PERFORMANCE IN THE FIELD

The pack continued to perform great. Even with the additional weight from the extra water I was carrying the pack remained stable and comfortable. My concerns about the waist belt digging in and causing irritation were again unfounded. My only complaint about the waist belt continues to be the length of the straps which I plan on modifying after the test. As for my shoulders and hips, I can report that other than the standard soreness that comes with waking up in the morning after a long day on the trail, there was no irritation.

On this last hike I would say the biggest test for the pack was how well it ventilated against my back during the hot, steamy days. Despite the conditions the pack did well at keeping my back reasonably cool during the morning hours, but as the day went on and the temperature reached into the high 80's F (30's C) it was a lost cause. However, I can say that the pack performed as well as other far more expensive ones that I have worn during summer hikes.

During the four days we spent in the woods on this trip, I did not experience any further problems with the chest strap clip coming disconnected from the nylon strap as I did previously. I paid special attention to how I handled the pack when it was not on my back to ensure it didn't come off and get lost.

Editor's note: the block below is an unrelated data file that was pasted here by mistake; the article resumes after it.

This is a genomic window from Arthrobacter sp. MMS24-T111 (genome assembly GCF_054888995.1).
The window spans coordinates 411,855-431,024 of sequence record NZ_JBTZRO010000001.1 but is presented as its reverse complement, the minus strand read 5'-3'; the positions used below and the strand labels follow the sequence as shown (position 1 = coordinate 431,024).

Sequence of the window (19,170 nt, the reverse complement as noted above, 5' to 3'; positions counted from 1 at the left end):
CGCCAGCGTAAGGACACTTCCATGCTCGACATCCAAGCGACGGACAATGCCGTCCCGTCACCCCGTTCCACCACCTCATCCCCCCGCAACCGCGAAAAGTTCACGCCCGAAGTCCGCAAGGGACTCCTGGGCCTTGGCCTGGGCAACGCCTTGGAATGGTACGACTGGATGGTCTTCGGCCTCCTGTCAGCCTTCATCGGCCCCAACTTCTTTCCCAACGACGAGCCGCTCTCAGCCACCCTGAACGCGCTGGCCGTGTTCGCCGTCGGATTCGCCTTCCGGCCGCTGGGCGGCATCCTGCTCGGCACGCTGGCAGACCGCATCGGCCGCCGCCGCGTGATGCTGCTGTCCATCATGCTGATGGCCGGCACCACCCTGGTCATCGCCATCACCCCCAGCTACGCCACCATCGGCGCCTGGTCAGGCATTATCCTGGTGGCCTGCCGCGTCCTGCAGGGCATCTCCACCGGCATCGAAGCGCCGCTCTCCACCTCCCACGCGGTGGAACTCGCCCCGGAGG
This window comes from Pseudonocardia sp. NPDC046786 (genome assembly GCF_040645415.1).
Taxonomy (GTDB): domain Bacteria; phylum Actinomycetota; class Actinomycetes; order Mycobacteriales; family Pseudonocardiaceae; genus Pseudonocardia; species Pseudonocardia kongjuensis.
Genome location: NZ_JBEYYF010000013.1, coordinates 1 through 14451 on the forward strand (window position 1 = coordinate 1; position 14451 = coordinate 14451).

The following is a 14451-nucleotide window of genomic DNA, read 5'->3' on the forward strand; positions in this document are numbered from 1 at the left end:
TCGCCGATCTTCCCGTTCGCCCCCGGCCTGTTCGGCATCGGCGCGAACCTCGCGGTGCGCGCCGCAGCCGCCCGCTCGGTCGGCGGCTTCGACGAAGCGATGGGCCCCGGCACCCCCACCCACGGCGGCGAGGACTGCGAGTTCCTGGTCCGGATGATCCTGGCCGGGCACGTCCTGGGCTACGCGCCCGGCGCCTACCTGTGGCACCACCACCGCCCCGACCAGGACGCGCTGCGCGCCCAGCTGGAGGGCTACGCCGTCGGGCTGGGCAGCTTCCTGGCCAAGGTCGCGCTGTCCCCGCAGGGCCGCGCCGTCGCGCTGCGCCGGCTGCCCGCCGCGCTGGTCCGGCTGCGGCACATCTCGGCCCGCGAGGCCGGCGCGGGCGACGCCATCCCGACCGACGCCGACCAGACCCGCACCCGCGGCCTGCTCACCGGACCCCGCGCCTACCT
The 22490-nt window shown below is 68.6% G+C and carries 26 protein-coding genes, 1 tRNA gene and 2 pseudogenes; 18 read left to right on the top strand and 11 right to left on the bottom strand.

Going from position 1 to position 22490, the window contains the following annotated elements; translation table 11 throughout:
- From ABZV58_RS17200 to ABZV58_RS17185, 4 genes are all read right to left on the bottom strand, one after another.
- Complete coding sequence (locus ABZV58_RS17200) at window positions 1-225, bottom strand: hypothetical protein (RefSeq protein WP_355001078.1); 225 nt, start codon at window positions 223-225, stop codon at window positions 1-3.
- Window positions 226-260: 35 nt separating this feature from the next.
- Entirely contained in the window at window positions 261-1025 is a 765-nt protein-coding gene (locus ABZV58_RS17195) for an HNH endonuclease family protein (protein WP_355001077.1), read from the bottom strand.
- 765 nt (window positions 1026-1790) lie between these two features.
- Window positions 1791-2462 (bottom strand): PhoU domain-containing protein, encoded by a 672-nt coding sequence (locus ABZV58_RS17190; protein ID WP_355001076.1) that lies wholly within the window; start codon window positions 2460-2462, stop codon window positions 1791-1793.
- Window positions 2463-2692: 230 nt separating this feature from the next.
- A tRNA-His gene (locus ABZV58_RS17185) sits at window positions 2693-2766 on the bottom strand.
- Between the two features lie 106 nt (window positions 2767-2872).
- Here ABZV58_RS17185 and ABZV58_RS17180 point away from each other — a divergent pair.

My issues with my 1 L (34 oz) water bottles falling out of the side pockets is still a problem. Bending over, slipping and putting the pack on can easily cause the bottles to tumble out. I have not lost any of them yet, but I have to remember to check them often. Tighter elastic on the top of the pockets should take care of the problem.

After 90 or so miles of hiking with the pack I can report that it has held up extremely well. All of the seams have held and the zippers continue to function without issue. With some simple water washing, the pack cleans up like new. I cannot find any major issues with the main fabric of the pack, and the bottom barely shows any wear at all.

SUMMARY

Overall I am extremely pleased with the High Peak Trango 65. It has proved to be a pack that combines the qualities of being lightweight and durable. It has ample storage room to hold plenty of gear on my 4 and 5 day hikes and the compression does a great job of keeping everything in place. The back pad, shoulder straps and waist belt all provide a comfortable fit.

As for improvements, I would like to see the chest strap clip secured to the nylon strap better, waist belt straps shortened and the elastic on the side pockets tightened to provide a more secure fit around commonly used water bottles.

I have really enjoyed the pack to this point and I look forward to using it in the future for my multi-day hiking trips.

Thank you to High Peak and BackpackGearTest.org for the opportunity to test this pack.

This report was created with the BackpackGearTest.org Report Writer Version 1.5 Copyright 2011. All rights reserved.